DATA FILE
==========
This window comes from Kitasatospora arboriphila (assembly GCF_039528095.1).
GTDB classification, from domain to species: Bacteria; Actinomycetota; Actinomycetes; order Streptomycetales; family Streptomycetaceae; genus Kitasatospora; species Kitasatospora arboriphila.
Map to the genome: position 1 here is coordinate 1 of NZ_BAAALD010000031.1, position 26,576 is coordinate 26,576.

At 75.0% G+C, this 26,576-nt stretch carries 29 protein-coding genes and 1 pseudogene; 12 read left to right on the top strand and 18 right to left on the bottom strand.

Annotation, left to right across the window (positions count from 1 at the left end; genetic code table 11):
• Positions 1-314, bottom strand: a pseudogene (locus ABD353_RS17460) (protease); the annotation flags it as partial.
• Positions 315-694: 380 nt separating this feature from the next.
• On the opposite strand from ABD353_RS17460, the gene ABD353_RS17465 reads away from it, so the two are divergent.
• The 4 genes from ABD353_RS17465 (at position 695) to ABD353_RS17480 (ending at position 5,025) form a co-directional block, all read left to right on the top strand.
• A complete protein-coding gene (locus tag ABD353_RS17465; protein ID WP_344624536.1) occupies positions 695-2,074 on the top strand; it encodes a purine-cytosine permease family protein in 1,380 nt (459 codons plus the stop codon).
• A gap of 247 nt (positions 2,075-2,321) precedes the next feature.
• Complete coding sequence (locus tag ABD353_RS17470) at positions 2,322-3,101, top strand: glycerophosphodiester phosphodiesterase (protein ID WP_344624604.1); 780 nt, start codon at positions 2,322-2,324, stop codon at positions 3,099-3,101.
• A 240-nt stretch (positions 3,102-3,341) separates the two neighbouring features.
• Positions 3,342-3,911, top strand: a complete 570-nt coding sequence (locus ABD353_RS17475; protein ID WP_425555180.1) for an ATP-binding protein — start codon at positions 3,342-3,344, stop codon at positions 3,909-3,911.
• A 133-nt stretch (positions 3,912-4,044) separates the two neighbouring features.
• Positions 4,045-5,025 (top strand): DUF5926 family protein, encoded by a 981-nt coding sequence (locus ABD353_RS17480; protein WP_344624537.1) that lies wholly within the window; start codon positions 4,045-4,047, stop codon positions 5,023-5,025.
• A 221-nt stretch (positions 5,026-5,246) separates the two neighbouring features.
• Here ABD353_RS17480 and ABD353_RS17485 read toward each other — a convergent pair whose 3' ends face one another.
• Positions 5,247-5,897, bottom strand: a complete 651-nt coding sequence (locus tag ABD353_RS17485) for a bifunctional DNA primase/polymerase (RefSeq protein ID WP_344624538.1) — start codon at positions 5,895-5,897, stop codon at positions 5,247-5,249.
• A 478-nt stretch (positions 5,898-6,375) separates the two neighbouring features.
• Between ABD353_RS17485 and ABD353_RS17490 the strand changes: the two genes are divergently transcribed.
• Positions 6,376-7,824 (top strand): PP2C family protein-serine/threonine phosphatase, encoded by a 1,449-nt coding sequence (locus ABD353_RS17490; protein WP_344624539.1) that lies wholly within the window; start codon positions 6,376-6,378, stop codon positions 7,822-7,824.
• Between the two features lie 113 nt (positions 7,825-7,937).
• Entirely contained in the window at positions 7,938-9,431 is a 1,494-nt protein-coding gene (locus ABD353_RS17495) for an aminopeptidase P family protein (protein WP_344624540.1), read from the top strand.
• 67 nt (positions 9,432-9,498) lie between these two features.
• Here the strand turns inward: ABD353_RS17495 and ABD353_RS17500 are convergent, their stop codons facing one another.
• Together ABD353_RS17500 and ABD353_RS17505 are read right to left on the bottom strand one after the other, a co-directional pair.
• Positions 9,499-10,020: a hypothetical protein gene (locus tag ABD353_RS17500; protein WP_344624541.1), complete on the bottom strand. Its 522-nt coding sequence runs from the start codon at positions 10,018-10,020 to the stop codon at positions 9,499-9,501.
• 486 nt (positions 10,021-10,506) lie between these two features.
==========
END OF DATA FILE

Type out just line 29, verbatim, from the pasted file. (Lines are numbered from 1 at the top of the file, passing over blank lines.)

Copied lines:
• 486 nt (positions 10,021-10,506) lie between these two features.